Climate, Health & Aging: Risk Perception, Recovery, and Resilience among Older Adults - Alexis Merdjanoff - Innovators Seminar

Climate, Health & Aging: Risk Perception, Recovery, and Resilience among Older Adults

Alexis Merdjanoff, New York University

Thursday, August 15, 2019, 12:00 pm – 1:30 pm

FL1-2198 EOL Atrium

Join remotely by Hangouts Meet: meet.google.com/vts-txnr-urb or by phone ‎(‪US‬)‪+1 347-467-1301‬‬ PIN: ‪229 120#‬‬‬

Abstract: The older adult population is estimated to increase 80% over the next twenty years. Environmental threats such as coastal erosion, strengthening hurricanes, and frequent flooding disproportionally affect the health and well-being of older adults. Despite their vulnerability to such hazards, there has been little planning focused on meeting the needs of older adults whose homes and communities are susceptible to these types of events. Given this perfect storm of shrinking coastlines and an aging U.S. population, there is an urgent need to understand how older adults can successfully age in coastal communities, as well as the possible mitigation and adaptation strategies that could be implemented.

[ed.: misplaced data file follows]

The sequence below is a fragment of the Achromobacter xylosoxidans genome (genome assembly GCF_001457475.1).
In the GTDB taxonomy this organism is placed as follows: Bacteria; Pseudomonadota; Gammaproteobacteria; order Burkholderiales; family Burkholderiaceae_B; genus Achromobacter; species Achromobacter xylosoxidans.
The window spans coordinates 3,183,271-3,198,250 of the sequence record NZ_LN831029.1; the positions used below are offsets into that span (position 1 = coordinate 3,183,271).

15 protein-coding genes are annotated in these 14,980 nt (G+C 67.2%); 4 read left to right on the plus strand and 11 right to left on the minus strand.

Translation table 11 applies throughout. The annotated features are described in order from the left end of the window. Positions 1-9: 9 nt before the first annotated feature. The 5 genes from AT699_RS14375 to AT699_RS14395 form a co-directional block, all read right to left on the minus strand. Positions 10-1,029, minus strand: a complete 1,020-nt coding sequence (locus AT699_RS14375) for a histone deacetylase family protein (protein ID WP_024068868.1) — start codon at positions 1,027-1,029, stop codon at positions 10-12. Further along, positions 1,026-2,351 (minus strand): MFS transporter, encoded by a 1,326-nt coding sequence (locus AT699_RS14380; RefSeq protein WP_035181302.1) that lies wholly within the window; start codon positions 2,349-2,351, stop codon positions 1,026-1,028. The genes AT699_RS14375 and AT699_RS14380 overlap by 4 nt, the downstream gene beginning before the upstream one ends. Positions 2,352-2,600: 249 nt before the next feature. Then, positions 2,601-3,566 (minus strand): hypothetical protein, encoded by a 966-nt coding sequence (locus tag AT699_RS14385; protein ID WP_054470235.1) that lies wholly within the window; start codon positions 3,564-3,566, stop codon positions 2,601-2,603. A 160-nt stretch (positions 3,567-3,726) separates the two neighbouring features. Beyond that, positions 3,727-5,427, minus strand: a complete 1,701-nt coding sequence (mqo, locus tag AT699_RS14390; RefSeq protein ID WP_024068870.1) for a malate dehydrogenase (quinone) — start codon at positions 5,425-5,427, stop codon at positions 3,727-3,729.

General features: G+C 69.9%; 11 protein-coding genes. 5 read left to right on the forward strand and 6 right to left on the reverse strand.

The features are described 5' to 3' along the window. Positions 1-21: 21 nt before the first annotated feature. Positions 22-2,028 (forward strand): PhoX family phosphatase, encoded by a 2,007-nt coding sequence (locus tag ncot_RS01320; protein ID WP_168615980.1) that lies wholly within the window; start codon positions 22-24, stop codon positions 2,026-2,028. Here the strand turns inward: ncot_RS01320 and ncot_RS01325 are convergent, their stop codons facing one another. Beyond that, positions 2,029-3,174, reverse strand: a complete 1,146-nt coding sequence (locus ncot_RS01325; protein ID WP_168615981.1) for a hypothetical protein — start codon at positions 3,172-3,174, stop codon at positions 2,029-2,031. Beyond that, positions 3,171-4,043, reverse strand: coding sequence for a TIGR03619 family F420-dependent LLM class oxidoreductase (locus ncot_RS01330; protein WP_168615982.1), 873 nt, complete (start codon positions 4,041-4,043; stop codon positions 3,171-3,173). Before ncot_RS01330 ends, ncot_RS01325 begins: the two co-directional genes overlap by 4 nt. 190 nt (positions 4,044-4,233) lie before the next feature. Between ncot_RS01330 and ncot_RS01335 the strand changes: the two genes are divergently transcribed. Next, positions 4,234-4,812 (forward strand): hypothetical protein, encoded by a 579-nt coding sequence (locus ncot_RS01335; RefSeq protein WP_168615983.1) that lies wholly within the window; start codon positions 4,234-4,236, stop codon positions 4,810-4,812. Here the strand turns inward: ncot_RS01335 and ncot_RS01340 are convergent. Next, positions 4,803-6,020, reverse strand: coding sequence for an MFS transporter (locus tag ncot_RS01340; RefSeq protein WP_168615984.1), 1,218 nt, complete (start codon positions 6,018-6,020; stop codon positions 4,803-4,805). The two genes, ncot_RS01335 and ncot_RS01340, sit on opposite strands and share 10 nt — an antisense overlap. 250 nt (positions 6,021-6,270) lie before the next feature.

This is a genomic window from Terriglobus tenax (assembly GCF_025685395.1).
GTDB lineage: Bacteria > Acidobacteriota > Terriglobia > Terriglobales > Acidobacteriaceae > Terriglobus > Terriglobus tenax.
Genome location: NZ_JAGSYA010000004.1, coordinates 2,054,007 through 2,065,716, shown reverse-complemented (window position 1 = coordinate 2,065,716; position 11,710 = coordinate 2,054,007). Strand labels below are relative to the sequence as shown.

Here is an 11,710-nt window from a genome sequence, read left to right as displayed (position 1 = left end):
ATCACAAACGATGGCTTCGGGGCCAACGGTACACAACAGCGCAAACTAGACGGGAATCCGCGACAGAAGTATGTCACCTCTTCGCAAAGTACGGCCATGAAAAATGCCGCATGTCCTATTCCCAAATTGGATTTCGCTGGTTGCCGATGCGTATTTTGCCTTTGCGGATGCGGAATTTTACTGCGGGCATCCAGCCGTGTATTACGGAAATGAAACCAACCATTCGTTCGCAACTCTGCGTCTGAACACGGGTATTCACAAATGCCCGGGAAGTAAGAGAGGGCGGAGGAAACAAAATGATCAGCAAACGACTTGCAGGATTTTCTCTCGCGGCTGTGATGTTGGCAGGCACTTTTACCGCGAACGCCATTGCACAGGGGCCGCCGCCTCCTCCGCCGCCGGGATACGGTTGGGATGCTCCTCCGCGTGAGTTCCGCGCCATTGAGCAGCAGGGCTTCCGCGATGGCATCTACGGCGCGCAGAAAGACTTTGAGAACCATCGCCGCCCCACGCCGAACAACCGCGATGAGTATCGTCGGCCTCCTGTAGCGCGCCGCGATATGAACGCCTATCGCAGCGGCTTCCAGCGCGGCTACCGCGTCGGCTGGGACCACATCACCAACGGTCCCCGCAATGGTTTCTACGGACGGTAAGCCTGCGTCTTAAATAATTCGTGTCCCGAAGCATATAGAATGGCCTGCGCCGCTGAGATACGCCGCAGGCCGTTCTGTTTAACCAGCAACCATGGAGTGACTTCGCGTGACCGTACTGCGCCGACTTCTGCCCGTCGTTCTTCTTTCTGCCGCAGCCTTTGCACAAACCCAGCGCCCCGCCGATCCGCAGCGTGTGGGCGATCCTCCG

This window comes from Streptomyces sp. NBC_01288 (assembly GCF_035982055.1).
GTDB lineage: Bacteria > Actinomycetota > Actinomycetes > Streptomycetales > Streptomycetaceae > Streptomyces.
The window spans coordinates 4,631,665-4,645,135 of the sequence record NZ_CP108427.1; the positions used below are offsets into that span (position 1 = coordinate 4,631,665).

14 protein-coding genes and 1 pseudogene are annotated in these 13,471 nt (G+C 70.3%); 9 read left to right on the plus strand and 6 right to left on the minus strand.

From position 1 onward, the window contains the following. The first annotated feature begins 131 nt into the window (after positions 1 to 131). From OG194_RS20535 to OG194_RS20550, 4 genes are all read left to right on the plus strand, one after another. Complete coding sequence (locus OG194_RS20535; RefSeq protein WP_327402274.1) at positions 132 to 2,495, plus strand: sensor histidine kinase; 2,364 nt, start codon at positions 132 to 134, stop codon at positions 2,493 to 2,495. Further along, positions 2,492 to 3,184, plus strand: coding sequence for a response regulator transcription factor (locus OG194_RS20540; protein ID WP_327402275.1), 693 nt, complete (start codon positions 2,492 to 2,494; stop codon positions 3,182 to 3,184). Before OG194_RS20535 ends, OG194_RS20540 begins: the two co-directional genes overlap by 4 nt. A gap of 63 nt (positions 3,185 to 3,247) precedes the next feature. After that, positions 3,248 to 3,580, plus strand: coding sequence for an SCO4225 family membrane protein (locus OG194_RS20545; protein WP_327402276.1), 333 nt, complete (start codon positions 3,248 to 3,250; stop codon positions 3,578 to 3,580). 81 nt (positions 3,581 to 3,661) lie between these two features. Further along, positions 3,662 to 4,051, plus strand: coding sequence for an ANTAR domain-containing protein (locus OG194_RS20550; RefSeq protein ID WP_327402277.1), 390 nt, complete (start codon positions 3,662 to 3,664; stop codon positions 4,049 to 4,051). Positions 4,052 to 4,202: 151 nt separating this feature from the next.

This presentation will use data from two longitudinal disaster cohorts to explore the drivers of long-term recovery and resilience for older adults: the Gulf Coast Child & Family Health (G-CAFH) Study, a longitudinal cohort of 1,079 residents from Louisiana and Mississippi who were highly affected by Hurricane Katrina; and, the Sandy Child & Family Health (S-CAFH) Study, a 1,000-person cohort of adults living in the nine New Jersey counties most affected by Hurricane Sandy. Additionally, this presentation will explore qualitative pilot data recently collected with older adults living in New Orleans on what it is like to age in a coastal community.   

BIO: Dr. Alexis Merdjanoff is a Clinical Assistant Professor in Social and Behavioral Sciences at New York University’s College of Global Public Health and Director of Research for the Population Impact, Recovery and Resilience (PiR2) research program. She is a public health sociologist who explores how population health is affected by exposure to natural hazards, including hurricanes, floods, and extreme heat. Dr. Merdjanoff is particularly interested in how social inequalities shape the impact of natural hazards on health, recovery, and resilience for vulnerable populations.

Building:

Room Number: 
FL1-2198-EOL-Atrium

Type of event:

Will this event be webcast to the public by NCAR|UCAR?: 
No
Announcement Timing: 
Monday, August 12, 2019 to Wednesday, August 14, 2019
Calendar Timing: 
Thursday, August 15, 2019 - 12:00pm to 1:30pm

Posted by Teresa Foster at ext. 1741, teresaf@ucar.edu

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